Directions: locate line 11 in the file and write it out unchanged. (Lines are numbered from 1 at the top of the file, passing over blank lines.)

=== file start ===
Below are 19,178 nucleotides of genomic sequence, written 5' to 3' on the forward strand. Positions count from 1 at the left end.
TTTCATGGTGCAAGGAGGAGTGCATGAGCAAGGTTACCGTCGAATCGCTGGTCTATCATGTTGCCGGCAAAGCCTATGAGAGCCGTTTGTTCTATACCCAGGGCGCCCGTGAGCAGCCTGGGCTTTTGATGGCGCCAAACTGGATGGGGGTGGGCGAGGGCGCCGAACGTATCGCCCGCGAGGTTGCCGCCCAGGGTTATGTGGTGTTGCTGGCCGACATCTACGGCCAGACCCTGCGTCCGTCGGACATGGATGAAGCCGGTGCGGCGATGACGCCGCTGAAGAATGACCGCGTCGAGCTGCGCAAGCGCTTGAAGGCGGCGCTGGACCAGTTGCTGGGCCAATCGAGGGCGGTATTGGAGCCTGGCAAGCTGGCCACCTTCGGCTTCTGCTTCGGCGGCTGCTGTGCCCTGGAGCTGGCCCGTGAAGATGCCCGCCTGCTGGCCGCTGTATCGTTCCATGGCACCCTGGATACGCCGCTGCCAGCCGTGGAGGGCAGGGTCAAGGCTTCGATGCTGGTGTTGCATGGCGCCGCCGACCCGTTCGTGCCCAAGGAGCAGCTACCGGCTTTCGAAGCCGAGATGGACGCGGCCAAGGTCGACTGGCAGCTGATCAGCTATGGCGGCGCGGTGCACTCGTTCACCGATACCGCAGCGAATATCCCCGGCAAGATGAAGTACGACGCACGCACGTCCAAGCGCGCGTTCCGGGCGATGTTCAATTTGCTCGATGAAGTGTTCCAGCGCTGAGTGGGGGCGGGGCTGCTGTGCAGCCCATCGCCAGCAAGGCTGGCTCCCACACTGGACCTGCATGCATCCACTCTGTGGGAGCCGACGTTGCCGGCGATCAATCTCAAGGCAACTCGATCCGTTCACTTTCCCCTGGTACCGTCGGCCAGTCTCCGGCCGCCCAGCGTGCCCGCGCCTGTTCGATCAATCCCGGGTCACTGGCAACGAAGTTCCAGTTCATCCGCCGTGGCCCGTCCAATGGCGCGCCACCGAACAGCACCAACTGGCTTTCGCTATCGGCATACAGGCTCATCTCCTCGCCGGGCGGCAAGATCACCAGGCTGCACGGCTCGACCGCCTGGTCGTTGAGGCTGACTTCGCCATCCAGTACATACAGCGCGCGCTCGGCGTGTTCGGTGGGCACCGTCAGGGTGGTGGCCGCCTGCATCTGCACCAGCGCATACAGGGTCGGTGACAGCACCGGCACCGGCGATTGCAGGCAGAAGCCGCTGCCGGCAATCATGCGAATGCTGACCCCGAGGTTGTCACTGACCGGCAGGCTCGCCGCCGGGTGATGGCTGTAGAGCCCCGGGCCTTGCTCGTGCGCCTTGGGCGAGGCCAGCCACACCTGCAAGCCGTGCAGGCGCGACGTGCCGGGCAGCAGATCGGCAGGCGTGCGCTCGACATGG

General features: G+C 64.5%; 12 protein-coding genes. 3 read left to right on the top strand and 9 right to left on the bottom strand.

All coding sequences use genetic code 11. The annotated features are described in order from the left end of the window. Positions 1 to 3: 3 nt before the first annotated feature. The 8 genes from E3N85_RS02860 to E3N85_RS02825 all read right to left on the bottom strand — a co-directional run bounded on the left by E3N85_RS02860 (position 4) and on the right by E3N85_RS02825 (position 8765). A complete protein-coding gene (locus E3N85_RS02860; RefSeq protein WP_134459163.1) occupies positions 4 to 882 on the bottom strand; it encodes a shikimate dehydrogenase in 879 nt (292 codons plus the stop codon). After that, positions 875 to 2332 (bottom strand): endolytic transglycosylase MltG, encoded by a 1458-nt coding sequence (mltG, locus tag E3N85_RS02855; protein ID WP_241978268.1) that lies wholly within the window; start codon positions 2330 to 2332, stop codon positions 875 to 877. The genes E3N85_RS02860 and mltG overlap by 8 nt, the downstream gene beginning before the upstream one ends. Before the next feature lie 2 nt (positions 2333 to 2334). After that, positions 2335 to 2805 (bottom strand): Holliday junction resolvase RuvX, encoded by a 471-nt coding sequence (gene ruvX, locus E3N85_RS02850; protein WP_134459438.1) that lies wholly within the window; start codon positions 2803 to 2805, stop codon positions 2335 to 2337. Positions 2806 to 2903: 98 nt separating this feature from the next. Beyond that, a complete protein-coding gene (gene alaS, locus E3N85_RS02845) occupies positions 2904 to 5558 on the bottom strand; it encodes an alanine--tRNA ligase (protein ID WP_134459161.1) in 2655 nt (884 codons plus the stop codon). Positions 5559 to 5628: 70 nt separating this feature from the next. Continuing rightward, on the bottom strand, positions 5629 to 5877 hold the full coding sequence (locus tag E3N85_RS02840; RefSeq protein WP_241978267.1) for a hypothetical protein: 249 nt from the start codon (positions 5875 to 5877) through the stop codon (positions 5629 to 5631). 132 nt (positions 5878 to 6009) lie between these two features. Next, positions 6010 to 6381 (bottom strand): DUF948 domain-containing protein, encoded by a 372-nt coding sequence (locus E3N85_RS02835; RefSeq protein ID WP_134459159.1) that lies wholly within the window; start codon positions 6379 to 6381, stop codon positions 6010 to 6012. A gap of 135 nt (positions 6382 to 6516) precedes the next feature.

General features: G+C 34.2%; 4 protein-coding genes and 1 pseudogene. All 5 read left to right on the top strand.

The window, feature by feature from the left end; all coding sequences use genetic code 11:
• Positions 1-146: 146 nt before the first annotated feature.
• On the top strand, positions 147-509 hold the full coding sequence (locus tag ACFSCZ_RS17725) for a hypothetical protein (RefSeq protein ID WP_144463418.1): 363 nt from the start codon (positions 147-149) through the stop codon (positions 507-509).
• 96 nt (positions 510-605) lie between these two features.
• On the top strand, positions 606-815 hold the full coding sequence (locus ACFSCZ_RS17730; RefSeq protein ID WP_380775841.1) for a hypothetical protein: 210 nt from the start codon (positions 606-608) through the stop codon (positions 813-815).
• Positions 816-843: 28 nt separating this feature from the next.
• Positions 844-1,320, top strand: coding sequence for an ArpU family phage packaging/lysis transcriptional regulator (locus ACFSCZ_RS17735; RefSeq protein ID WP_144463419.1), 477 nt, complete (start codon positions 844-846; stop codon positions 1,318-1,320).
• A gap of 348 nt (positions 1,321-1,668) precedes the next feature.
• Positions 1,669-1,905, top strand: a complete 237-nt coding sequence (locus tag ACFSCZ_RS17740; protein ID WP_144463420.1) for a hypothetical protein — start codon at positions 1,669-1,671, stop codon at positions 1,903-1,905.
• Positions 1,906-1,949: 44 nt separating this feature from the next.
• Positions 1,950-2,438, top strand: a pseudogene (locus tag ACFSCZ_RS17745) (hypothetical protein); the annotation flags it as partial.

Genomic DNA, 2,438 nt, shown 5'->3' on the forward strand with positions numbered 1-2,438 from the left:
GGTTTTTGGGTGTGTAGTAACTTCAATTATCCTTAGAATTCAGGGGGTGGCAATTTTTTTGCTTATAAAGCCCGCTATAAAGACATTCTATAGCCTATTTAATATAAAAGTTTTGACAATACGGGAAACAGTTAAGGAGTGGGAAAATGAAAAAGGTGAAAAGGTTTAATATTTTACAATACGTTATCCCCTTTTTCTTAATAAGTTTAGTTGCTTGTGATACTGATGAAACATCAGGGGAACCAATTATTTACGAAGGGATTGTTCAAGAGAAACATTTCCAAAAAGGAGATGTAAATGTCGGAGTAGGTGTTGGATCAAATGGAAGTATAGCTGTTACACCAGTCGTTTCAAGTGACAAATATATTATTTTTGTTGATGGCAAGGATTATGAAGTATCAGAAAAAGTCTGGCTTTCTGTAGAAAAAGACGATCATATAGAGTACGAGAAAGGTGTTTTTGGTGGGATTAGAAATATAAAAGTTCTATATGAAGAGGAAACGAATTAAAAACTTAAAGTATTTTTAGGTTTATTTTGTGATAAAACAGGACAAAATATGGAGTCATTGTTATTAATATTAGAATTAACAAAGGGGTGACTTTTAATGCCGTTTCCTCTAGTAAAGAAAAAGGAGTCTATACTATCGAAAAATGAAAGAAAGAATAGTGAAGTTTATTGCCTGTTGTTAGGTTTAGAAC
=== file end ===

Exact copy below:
• Positions 816-843: 28 nt separating this feature from the next.